Tutorial: How To Drill Gun BarrelsI find that it’s the little details that make models look that much better on the tabletop. Little things like removing mold lines, gap filling and of course, drilling gun barrels! I thought I would demonstrate this on the new Deathwing Terminators!

I have my own little method when it comes to drilling out gun barrels on my models, and I though I would share it with you all!
So first up is the TOOLS that I use. I have a sharp hobby Knife with a good point, a normal 1mm drill bit, a slightly fatter 1.5mm drill bit, and finally a big chunky 2.5mm (I think) drill bit. This one is pretty blunt so works perfectly for what it’s needed for!
++ Step One ++
The usual clean up of the model, we need to make sure that the area we are drilling is flat and clean from flash or sprue marks:
++ Step Two ++
We mark the two point for the holes using the sharp knife point. This stops the drill bit moving sideways as you rotate the drill bit:
++ Step Three ++
using the normal 1mm Drill bit that comes with the GW Hobby Drill Pin Vice thing, we drill the barrels (Note it’s best not to drill the side barrels yet):
++ Step Four ++
Using the larger 1.5mm Drill bit, we can use the original 1mm holes as guidance for the larger holes (drilling a smaller hole first is easier and safer than drilling just a large hole!) I find going as slow as possible with the rotation helps not split the plastic, especially if you’re close the edges. The plastic turning white will let you know that it’s starting to weaken:
++ Step Five ++
From drilling the larger holes we have left a bit of a mess, using the sharp knife I quickly slice this away. Very Easy:
++ Step Six ++
Finally we use the large blunt drill bit to add a bit of a bevel to the barrel holes. I find that this adds a bit more depth and detail to the barrel rather than just blunt holes. As the drill bit is larger than the hole it can’t grip to cut into the plastic, so it just wears it down to give us that bevelled look. About 10 rotations does it usually:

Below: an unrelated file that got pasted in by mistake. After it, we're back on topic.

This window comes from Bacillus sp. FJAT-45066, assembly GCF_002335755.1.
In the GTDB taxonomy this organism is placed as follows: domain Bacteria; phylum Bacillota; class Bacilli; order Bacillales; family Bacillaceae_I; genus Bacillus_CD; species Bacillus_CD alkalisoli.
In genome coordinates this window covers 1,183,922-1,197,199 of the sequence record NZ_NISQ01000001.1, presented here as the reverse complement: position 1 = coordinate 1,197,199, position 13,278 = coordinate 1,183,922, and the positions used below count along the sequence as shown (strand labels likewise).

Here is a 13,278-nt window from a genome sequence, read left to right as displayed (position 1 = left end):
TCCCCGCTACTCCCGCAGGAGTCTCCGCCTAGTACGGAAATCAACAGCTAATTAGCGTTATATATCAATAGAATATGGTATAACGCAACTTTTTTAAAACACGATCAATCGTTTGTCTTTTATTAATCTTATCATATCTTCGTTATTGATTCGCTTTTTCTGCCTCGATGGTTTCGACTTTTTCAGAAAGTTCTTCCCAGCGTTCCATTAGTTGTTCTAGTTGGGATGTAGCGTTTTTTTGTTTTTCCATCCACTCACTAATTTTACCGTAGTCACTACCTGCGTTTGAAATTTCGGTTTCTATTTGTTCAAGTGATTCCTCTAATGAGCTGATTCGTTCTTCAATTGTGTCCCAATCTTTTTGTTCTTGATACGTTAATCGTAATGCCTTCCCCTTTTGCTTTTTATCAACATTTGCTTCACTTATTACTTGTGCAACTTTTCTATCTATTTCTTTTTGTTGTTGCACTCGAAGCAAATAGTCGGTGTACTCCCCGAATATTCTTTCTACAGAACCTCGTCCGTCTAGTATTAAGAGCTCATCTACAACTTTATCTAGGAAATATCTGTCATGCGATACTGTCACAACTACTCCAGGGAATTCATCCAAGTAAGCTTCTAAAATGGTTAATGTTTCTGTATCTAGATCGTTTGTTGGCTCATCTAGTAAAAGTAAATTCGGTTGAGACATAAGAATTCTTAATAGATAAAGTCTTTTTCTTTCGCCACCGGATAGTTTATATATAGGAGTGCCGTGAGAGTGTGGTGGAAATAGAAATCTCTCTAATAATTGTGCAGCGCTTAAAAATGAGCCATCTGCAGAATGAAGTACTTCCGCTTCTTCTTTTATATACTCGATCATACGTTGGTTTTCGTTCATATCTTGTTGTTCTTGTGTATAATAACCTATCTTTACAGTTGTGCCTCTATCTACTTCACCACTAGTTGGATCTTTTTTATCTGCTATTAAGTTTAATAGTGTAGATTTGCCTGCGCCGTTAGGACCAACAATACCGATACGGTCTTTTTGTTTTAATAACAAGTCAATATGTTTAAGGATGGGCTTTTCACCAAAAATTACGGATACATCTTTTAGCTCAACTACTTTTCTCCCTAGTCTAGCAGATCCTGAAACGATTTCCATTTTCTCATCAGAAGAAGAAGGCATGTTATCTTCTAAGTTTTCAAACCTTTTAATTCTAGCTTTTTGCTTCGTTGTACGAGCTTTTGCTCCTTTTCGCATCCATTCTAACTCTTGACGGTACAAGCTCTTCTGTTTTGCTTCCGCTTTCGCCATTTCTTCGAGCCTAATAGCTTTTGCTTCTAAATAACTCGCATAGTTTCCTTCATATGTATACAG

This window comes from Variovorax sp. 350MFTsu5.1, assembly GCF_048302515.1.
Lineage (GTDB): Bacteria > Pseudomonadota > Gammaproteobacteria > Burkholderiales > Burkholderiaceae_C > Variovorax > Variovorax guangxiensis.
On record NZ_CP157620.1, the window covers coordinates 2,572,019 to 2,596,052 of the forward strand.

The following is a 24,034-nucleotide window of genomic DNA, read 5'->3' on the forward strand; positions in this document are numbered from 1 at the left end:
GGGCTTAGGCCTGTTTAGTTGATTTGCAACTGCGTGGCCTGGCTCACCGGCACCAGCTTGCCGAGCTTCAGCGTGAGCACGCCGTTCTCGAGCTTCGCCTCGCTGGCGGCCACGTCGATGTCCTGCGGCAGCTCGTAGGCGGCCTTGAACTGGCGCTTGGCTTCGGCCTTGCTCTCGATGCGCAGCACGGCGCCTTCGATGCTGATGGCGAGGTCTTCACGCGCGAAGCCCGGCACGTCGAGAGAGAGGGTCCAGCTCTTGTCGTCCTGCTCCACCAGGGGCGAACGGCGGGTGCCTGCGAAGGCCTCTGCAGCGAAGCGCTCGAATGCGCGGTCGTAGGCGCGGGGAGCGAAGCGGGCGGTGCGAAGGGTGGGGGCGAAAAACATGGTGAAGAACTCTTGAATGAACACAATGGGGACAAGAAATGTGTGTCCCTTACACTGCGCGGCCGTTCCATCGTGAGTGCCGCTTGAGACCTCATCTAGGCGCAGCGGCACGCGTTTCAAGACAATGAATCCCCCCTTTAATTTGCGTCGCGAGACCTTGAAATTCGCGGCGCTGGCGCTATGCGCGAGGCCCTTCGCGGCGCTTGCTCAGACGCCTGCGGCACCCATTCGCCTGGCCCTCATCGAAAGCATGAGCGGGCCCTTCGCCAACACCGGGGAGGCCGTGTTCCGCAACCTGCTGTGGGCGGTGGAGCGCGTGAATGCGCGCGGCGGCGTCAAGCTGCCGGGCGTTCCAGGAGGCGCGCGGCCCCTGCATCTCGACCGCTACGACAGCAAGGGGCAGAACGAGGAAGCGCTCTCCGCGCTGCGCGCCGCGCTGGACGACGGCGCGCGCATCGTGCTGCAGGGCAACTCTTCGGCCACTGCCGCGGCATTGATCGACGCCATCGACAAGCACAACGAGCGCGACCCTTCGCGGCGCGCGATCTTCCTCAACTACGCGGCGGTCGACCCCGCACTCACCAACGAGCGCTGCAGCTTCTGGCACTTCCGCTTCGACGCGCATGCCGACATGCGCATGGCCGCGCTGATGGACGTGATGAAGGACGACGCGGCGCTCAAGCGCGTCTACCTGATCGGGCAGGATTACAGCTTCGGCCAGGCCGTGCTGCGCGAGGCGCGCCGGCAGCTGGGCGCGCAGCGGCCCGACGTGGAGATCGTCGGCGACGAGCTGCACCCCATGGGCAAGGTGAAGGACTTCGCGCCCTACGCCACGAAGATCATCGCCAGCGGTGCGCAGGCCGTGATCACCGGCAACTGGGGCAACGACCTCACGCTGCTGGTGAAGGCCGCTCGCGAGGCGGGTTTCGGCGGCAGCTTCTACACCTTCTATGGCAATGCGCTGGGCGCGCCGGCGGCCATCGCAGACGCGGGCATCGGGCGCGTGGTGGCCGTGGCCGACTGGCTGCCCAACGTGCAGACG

After this you can now drill the side holes with the 1mm drill bit. The reason we didn’t do this earlier is because I have found that it weakens the plastic too much when drilling the larger holes and can cause the plastic to split!
Some more pictures of a few models!

And of course this method can be used for other weapons, such as assault cannons! Using different sized drill bits can give you excellent results depending on the weapons. Much better than just 1mm Holes in everything!

Tutorial: How To Drill Gun Barrels


I find that it’s the little details that make models look that much better on the tabletop. Little things like removing mold lines, gap filling and of course, drilling gun barrels! I thought I would demonstrate this on the new Deathwing Terminators!

I have my own little method when it comes to drilling out gun barrels on my models, and I though I would share it with you all!

So first up is the TOOLS that I use. I have a sharp hobby Knife with a good point, a normal 1mm drill bit, a slightly fatter 1.5mm drill bit, and finally a big chunky 2.5mm (I think) drill bit. This one is pretty blunt so works perfectly for what it’s needed for!

++ Step One ++

The usual clean up of the model, we need to make sure that the area we are drilling is flat and clean from flash or sprue marks:

++ Step Two ++

We mark the two point for the holes using the sharp knife point. This stops the drill bit moving sideways as you rotate the drill bit:

++ Step Three ++

using the normal 1mm Drill bit that comes with the GW Hobby Drill Pin Vice thing, we drill the barrels (Note it’s best not to drill the side barrels yet):

++ Step Four ++

Using the larger 1.5mm Drill bit, we can use the original 1mm holes as guidance for the larger holes (drilling a smaller hole first is easier and safer than drilling just a large hole!) I find going as slow as possible with the rotation helps not split the plastic, especially if you’re close the edges. The plastic turning white will let you know that it’s starting to weaken:

++ Step Five ++

From drilling the larger holes we have left a bit of a mess, using the sharp knife I quickly slice this away. Very Easy:

++ Step Six ++

Finally we use the large blunt drill bit to add a bit of a bevel to the barrel holes. I find that this adds a bit more depth and detail to the barrel rather than just blunt holes. As the drill bit is larger than the hole it can’t grip to cut into the plastic, so it just wears it down to give us that bevelled look. About 10 rotations does it usually:

After this you can now drill the side holes with the 1mm drill bit. The reason we didn’t do this earlier is because I have found that it weakens the plastic too much when drilling the larger holes and can cause the plastic to split!

Some more pictures of a few models!

And of course this method can be used for other weapons, such as assault cannons! Using different sized drill bits can give you excellent results depending on the weapons. Much better than just 1mm Holes in everything!